This gave Emerson Mnangagwa, Mugabe’s former confidante turned foe, a tremendous opportunity to organise the elections in his own liking. And he did exactly that, putting in place mechanisms to ensure whichever way the popular vote went, he would still emerge the victor. Would this, in any way, have been avoided? I would answer this question in the affirmative, and proceed to explain why.
The MDC, right from the very beginning of this year, knew the electoral laws, and the “rules of the electoral game” as it were, did not favour them. These were laws nurtured over time by Mugabe’s one-party state, and the state only opened some sluice gates to allow the opposition to present candidates for Parliament and not for the coveted seat of the President.
The presidency has always been fiercely fought for under the watch of Mnangagwa, and had at all the time been “won” by Mugabe. To expect Mnangagwa to have turned from a repressive Saul into a democratic Paul over night was a tall order. Yet, Nelson Chamisa, and his MDC brigade, believed with the people’s power behind them, they would triumph at the polls no matter what Mnangagwa did. Mistake number one. But why so?
Mnangagwa would not have overthrown Mugabe had his main aim been simply to restore democratic rule in Zimbabwe. Methinks his main aim was to ascend to power, keep and enjoy it at all costs. This aim is currently being realised at the expense of the Zimbabwean people, who went to the polls to elect their leaders in an election they believed would be free and fair.
I am almost sure, however, that Mnangagwa and his party, Zanu-PF, will definitely contend the elections were indeed free and fair, and it is the opposition that is becoming a sore loser. They will no doubt point to an electoral commission that managed the polls without any let or hindrance, people who actually voted and votes that were counted and announced. It will then be incumbent upon the opposition to prove where anything went wrong.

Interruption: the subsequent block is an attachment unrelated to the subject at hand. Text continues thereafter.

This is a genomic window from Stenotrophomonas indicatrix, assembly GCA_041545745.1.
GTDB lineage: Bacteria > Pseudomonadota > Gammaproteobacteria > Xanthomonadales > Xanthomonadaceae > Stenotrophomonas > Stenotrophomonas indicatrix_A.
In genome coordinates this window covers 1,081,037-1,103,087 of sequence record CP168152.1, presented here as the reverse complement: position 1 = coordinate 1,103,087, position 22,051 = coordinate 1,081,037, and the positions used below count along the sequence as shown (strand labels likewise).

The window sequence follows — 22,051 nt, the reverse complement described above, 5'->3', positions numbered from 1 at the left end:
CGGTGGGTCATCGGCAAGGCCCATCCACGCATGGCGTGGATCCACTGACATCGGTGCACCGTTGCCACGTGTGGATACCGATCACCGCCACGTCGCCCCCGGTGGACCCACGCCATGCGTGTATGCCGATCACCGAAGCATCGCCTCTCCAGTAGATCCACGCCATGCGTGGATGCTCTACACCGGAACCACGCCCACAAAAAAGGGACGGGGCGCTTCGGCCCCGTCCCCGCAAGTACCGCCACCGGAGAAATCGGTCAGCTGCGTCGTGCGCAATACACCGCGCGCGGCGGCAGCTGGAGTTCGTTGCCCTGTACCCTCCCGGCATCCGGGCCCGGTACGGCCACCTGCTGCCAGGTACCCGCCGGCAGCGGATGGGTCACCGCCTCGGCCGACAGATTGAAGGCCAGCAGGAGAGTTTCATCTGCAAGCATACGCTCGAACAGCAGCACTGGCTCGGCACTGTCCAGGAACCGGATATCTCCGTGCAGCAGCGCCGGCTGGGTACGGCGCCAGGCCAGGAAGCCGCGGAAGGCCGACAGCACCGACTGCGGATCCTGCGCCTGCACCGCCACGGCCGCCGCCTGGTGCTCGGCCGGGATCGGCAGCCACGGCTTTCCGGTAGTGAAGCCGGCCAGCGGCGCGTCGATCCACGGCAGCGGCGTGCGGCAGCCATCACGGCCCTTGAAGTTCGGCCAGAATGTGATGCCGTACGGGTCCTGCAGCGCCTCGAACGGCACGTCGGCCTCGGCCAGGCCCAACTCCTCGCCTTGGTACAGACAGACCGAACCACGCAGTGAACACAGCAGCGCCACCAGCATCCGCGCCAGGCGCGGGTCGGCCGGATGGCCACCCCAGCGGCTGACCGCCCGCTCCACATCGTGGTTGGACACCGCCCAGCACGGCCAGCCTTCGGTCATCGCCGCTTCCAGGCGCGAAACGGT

The opposition, on its turn, knowing full well that they could not, in any way, have “the inside story” on how the election was run, have their own reports compiled by their agents telling a very different story from that of the electoral commission. Where does this, then, lead us to? A gridlock, typical of the elections in Kenya in December 2007.
No wonder the immediate outcome of the elections were riots and violence on the streets of Harare, followed by wanton killings by security forces in the name of restoring law and order. The scene is then set for unresolvable disagreements between Zanu-PF and MDC as both claim victory. Yet the only test and proof of who actually won the election would be a word from the electoral commission. If the word favours MDC, Zanu-PF would perhaps impose their own version of the results on the people using military might. Were the results to favour Zanu-PF, the masses would be mobilised in their millions by MDC to come out and “resist the stealing of the elections.”
The moral of this story is simple: Authoritarian regimes are, by their very nature, incapable of conducting free and fair elections. It is simply not in their nature to do so. Democracy undermines and negates authoritarian rule. When a society is found in a period of transition from authoritarianism to democracy, such a society needs “an intermediate regime” to midwife or husband democratic transition. Zimbabwe will need such an intermediate regime to be established after these elections. It is such a regime that can, if not sabotaged by some retrograde social forces, nurture the framework for democratic governance.